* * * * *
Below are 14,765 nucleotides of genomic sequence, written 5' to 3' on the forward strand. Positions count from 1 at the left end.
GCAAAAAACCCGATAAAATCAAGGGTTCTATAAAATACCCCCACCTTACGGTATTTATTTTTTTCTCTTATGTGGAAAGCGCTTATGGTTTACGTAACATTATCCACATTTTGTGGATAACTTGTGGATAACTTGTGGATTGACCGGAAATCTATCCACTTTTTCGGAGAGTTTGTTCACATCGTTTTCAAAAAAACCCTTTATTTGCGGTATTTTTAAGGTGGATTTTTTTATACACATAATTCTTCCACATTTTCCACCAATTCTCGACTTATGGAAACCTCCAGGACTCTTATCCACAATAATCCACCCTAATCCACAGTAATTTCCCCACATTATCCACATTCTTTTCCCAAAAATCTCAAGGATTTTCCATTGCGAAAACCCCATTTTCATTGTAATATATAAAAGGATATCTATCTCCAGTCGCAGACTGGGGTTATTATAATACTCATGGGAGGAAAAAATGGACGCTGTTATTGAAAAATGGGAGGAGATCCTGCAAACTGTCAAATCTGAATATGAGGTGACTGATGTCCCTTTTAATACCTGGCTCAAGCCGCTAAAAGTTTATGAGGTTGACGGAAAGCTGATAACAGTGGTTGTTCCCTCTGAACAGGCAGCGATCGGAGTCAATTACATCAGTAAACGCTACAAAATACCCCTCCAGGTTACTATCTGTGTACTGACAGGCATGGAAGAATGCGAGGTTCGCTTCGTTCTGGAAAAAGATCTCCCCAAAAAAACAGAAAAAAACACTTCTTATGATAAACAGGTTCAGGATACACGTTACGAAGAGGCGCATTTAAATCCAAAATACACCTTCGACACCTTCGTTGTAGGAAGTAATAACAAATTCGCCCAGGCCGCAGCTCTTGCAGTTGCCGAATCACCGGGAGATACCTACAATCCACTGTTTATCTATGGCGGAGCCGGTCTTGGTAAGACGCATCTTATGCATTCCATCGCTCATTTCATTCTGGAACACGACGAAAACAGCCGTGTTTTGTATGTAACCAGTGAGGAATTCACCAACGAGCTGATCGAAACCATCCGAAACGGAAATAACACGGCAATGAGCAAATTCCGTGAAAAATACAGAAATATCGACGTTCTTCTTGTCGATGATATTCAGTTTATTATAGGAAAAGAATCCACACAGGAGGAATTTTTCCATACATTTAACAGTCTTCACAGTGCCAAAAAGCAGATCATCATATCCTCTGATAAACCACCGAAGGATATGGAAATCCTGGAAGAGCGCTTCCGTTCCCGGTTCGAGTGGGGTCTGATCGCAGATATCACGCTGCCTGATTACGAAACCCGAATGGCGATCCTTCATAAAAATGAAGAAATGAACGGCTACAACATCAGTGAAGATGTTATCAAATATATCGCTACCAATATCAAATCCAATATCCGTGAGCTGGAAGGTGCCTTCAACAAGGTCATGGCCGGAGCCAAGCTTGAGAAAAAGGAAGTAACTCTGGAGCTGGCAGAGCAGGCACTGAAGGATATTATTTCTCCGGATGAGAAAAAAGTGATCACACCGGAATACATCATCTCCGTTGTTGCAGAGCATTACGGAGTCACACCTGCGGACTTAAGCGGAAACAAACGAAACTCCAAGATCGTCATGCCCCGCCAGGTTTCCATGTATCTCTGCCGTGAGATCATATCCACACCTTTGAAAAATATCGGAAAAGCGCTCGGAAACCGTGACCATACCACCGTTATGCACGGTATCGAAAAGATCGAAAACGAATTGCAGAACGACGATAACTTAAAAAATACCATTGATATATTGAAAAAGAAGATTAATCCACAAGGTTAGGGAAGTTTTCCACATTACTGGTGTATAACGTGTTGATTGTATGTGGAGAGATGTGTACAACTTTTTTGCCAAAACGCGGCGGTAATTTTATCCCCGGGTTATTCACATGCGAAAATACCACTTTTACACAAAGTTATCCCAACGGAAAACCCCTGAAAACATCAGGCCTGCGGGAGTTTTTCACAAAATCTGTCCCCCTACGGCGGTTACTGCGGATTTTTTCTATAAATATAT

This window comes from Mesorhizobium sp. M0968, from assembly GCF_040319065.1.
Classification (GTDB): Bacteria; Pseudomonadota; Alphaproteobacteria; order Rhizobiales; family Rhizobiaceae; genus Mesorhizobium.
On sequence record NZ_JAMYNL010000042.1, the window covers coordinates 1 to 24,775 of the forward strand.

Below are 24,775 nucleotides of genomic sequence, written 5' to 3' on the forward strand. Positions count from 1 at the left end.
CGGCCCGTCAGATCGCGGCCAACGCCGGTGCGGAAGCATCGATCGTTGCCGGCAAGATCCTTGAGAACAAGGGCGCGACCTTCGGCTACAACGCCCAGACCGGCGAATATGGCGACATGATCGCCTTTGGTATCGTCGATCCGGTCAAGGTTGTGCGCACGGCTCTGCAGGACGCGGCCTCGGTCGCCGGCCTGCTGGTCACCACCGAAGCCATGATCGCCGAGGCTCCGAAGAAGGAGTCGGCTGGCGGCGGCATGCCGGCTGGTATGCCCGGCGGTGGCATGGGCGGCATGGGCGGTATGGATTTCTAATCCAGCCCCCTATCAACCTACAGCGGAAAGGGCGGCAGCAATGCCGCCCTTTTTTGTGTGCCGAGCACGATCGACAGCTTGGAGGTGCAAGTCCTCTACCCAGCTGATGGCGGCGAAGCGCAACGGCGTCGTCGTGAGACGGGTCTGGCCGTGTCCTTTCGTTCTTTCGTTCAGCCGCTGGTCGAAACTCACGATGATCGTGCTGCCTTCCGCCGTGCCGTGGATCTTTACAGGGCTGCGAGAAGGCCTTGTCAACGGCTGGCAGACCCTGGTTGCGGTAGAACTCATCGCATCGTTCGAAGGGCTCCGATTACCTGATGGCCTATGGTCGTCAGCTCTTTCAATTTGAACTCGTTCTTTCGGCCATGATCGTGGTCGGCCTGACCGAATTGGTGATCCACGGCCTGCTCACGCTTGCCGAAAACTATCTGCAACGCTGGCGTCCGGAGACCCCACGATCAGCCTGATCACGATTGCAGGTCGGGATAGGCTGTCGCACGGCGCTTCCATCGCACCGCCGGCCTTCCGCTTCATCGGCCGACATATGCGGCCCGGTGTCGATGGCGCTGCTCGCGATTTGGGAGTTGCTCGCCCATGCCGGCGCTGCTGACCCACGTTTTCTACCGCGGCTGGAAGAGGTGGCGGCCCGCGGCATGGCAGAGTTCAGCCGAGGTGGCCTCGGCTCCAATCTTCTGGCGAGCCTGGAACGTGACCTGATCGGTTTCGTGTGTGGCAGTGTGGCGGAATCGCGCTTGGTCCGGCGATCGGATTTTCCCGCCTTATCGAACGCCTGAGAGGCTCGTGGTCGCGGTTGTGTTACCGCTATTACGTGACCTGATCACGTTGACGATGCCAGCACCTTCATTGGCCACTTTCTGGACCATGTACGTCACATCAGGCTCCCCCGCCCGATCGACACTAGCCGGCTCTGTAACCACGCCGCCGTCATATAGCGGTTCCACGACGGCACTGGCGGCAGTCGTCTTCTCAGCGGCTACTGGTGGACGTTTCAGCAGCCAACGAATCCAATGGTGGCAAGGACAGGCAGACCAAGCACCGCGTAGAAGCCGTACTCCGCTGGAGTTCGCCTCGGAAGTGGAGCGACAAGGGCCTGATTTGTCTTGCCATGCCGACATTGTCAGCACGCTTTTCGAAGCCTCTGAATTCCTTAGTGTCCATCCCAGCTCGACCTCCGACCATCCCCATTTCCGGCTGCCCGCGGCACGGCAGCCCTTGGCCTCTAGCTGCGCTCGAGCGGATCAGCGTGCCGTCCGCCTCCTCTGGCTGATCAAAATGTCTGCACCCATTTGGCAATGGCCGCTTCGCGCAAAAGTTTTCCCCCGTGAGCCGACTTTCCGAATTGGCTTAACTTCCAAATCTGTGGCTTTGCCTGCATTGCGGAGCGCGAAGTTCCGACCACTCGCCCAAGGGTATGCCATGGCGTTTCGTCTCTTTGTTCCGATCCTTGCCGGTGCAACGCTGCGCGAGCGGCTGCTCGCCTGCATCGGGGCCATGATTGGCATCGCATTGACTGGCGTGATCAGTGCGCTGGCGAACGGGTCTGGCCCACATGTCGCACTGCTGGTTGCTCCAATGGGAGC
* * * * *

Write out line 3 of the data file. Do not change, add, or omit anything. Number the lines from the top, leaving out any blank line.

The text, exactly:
This window comes from Mesorhizobium sp. M0968, from assembly GCF_040319065.1.